Saturday, April 10, 2021

People, products and protocol: WhiteWater celebrates 40 years of success

By Judith Rubin

ABOVE: One of WhiteWater’s products “on the move” is their Endless Surf system, which provides customizable waves designed for a wide range of surfer abilities. Installations of the new wave technology are slated for Europe, Asia and Australia. All images courtesy of WhiteWater

True to its name, WhiteWater is in constant activity while retaining its essential nature. This leading supplier to the international water parks and attractions industry has grown, adapted and thrived over four decades. The Vancouver, Canada-based company recently announced some significant leadership changes: founder Geoff Chutter continues as CEO while his son Paul Chutter, who joined the company seven years ago as Chief Business Development Officer, succeeds to the role of President, and in that role has initiated additional corporate restructuring, including several promotions.

People on the move within WhiteWater also include Onno Meeter (now Chief Operating Officer), Doug Smith (now Global Head of Sales), Franceen Gonzales (now Chief Experience Officer), David Bogdonov (now Regional Vice President, Asia Pacific) and Rainer Maelzer (now President, WhiteWater ERA GmbH) and others. There are products on the move too – not only does WhiteWater have its own fiberglass manufacturing division and stands as a market leader in water slides and water rides, the company has developed additional, unique product lines including Vantage, FlowRider and Endless Surf.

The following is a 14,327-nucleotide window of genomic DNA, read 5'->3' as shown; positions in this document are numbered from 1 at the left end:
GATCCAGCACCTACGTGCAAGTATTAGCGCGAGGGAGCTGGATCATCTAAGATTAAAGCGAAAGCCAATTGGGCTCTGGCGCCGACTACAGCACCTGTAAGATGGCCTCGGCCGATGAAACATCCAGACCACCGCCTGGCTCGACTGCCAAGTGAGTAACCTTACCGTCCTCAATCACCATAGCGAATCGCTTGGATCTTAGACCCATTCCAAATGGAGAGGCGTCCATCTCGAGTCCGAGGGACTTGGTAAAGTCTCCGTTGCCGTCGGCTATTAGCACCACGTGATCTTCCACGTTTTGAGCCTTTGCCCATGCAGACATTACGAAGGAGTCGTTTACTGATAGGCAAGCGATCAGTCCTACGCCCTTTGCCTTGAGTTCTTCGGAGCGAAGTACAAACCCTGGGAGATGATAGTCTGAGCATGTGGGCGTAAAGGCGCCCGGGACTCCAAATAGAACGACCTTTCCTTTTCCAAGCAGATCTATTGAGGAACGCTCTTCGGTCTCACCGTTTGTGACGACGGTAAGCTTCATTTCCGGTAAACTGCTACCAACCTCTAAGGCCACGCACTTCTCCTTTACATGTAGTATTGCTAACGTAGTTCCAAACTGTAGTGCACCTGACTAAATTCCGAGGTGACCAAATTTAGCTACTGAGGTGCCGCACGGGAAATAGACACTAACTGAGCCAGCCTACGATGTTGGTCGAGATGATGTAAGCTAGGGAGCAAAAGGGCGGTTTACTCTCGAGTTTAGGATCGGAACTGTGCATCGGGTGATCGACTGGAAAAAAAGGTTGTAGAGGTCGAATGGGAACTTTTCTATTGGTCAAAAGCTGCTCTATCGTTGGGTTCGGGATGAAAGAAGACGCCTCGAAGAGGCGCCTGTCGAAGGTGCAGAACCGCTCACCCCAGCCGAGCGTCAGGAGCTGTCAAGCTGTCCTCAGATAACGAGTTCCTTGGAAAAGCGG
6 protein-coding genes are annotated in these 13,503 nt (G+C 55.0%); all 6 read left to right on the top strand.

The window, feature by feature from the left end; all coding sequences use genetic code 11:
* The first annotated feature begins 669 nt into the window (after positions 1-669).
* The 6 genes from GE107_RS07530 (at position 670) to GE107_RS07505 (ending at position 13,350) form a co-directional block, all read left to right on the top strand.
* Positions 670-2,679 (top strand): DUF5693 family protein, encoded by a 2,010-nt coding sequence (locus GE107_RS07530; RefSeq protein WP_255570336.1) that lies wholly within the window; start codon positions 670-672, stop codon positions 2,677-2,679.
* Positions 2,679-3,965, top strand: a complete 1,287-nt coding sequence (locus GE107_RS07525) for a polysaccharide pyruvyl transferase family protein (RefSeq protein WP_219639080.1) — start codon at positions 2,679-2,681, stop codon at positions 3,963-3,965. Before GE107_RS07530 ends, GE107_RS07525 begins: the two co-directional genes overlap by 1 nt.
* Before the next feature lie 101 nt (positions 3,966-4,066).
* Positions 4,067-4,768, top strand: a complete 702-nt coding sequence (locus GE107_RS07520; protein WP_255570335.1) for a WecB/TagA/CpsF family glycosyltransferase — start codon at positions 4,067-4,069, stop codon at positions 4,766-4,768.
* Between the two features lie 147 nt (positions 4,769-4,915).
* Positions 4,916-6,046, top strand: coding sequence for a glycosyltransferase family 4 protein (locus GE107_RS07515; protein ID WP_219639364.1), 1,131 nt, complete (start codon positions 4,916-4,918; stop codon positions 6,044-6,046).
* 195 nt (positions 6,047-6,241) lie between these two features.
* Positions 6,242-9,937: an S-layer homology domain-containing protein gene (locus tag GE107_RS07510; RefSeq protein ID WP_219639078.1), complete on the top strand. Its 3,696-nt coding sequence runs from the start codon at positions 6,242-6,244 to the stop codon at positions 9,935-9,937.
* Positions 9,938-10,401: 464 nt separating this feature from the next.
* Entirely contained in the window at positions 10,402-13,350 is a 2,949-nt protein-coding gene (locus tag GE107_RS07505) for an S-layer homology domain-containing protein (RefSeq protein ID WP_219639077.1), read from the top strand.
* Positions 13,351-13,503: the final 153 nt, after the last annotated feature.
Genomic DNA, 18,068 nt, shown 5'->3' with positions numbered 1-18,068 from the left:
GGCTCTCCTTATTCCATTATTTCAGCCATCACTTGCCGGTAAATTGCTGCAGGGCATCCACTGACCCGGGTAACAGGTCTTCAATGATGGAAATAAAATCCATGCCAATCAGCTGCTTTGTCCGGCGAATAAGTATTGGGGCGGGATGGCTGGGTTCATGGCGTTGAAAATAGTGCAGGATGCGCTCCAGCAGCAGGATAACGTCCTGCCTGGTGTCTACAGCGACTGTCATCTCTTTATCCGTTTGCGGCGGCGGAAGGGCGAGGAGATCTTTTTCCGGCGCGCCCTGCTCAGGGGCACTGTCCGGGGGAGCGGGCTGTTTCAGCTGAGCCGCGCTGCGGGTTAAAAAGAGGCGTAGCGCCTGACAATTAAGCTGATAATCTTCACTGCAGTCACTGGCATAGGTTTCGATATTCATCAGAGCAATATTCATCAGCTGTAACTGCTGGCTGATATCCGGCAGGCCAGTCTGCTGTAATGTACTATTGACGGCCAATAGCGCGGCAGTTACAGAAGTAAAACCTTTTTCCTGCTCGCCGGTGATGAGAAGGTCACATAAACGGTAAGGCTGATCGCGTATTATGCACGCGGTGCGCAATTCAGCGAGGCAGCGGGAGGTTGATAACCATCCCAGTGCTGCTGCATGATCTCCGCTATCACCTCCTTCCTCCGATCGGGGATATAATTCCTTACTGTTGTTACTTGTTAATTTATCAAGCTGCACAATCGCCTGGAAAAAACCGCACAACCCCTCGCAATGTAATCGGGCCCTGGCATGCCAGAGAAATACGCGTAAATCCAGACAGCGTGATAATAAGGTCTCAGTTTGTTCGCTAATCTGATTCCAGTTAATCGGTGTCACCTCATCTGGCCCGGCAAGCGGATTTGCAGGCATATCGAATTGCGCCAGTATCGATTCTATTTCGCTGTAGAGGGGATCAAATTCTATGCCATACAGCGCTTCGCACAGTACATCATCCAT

Good succession planning, strong leadership and innovation are important elements for a company to prevail over the long term, but there are other attributes that are key to WhiteWater’s solid, successful business culture, that emerged in the course of researching this article:

  • Vision and a sense of purpose: focusing on what they do better than anyone (water-based entertainment)
  • Building the best possible team with the best people
  • Setting the company on a path to even more efficient operations
“Approaching the world in a uniquely WhiteWater way” (vision and purpose)

A sense of purpose or mission promotes a supportive environment in which dedicated employees pull together, live in the present and keep the company going even in tough times. The year 2020 was the epitome of tough times, yet, for WhiteWater it wrapped up as a notable success. The company closed its books for 2020 comfortably in the black, despite a slow start due to the pandemic.

Paul Chutter says, “The first six months after COVID took hold were very worrying and caused us all to take a second look at the industry, at our own businesses, how we run them, and the future. Moments like this – a once-in-a-generation challenge – are an invitation to be introspective. We found that the underlying strength of the location-based entertainment (LBE) space bodes well for the future writ large. Very few projects were canceled outright. For us, it was a reaffirmation of our diversification strategy and the structural changes we were already implementing. It fueled our optimism.”